Many communities hit hardest by the coronavirus crisis are those that were already underserved. These are the communities that have high rates of poverty and limited access to veterinary and other pet care services but where we see so much love and heartwarming bonds between people and their animals. It’s the reason we created our Pets for Life program nine years ago, to increase access to pet resources and provide services at no cost so pets and their families can stay together.
Now, with a pandemic raging across the country, this work has become more important than ever.
With lockdowns in place in most states, supplies and services are harder than ever to access. Since early March, our Pets for Life team and mentorship partners around the country have been out helping the people and pets who are extremely vulnerable during the pandemic. We are on the ground providing them the support they need, from urgent veterinary care and pet food to other supplies like cat litter and crates.
Pets for Life has a large footprint at our flagship locations in Philadelphia and Los Angeles where Humane Society of the United States staff runs this program, and in 50 more communities through mentoring programs and grants. During the crisis, we have taken our services to pet owners in places ranging from a halfway house and a homeless encampment in Los Angeles to Native American land in Montana and Minnesota, and from city neighborhoods in Philadelphia to some of the remotest lands in Alaska.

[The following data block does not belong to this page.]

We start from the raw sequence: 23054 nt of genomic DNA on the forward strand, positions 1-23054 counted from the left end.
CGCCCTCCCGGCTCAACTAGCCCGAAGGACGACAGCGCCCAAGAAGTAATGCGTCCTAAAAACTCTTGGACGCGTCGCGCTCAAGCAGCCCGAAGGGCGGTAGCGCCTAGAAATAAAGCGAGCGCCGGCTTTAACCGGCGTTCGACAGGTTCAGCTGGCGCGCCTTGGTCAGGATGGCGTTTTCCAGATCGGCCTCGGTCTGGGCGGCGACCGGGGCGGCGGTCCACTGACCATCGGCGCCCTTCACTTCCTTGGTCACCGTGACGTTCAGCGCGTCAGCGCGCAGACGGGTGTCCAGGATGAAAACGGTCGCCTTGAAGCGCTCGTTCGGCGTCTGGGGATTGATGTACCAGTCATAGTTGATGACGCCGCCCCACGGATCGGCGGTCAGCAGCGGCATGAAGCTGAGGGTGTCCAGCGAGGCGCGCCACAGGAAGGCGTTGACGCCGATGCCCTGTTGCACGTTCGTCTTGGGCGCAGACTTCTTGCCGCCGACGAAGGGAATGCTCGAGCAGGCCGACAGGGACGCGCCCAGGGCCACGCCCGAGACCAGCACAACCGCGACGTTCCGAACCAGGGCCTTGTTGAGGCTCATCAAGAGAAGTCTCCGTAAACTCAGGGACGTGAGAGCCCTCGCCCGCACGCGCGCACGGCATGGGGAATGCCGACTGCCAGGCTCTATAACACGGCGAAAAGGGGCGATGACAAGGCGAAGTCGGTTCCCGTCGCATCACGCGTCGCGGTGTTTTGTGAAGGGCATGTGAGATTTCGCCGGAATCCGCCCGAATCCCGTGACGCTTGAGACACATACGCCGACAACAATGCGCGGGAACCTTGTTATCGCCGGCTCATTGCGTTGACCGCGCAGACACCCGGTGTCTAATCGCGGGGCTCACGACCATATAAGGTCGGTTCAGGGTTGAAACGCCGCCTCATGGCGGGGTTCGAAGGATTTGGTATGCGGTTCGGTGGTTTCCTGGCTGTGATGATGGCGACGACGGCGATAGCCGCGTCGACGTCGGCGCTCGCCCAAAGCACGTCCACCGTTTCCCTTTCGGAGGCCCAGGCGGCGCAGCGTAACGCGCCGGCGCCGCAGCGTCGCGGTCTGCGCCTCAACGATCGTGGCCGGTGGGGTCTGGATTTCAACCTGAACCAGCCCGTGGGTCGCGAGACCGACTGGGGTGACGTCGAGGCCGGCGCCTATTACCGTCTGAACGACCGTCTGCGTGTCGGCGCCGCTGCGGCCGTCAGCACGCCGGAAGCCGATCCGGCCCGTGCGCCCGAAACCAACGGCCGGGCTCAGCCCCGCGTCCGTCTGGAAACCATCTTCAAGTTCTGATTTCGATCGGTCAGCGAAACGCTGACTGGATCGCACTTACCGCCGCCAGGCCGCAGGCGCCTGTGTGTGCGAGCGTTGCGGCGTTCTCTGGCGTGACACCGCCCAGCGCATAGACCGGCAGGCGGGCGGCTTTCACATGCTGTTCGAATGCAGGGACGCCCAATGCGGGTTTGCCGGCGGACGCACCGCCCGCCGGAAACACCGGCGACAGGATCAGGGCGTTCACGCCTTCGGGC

This is especially rewarding work, because we see firsthand the impact it has on individuals and their beloved animals—people like Amalia, who lives in North Philadelphia and suffers from many health issues, which make it difficult for her to get around. She has two dogs, Fiero and Galan, and a bird, Jay, who are everything to her. Pets for Life has been providing Amalia’s pets with services for five years, and last month, as the lockdowns began, we made sure she had enough bird and dog food and other supplies to last her for months.
In late March, we were in Alaskan Native villages in the Yukon-Kuskokwim Delta, where the only way pet owners can get access to resources is by traveling by boat or plane to the nearest town, Bethel. The cost of shipping in supplies is high, which means it is difficult for most to afford food and other items . But there are hundreds of dogs living in this area, and with help from the ASPCA we were able to get more than 8,000 pounds of food to our local mentorship partner, Bethel Friends of Canines, to distribute as needed to dog owners in the villages. One pet owner sent us this heartwarming note: “Thanks to you guys my dog got her life now, she was weak and very light and now is doing awesome.”
In early April, at Leech Lake Band of Ojibwe in Minnesota, the tribal police department that runs the Pets for Life program distributed pet food and people food to members of the community. Within an hour, the team had provided food to more than 100 families.
Even as we do this lifesaving work, we are taking steps to ensure that we protect the health of our staff and the community. During normal times, we and our partner organizations go door to door, building trusting relationships with pet owners and a consistent community presence. During the pandemic, we are checking in with people via phone and text. When out in the community to provide supplies, we wear personal protective equipment at all times and make no-contact deliveries.
As of last month, our Pets for Life program has served more than 200,000 pets and their people. That number will continue to increase during the pandemic and because of rising unemployment. We will continue to connect with people and bring them resources and supplies for their pets and with your support we’ll reach many more. This unique program that honors and celebrates the human-animal bond has helped save tens of thousands of lives, and it is more needed than ever in these difficult times.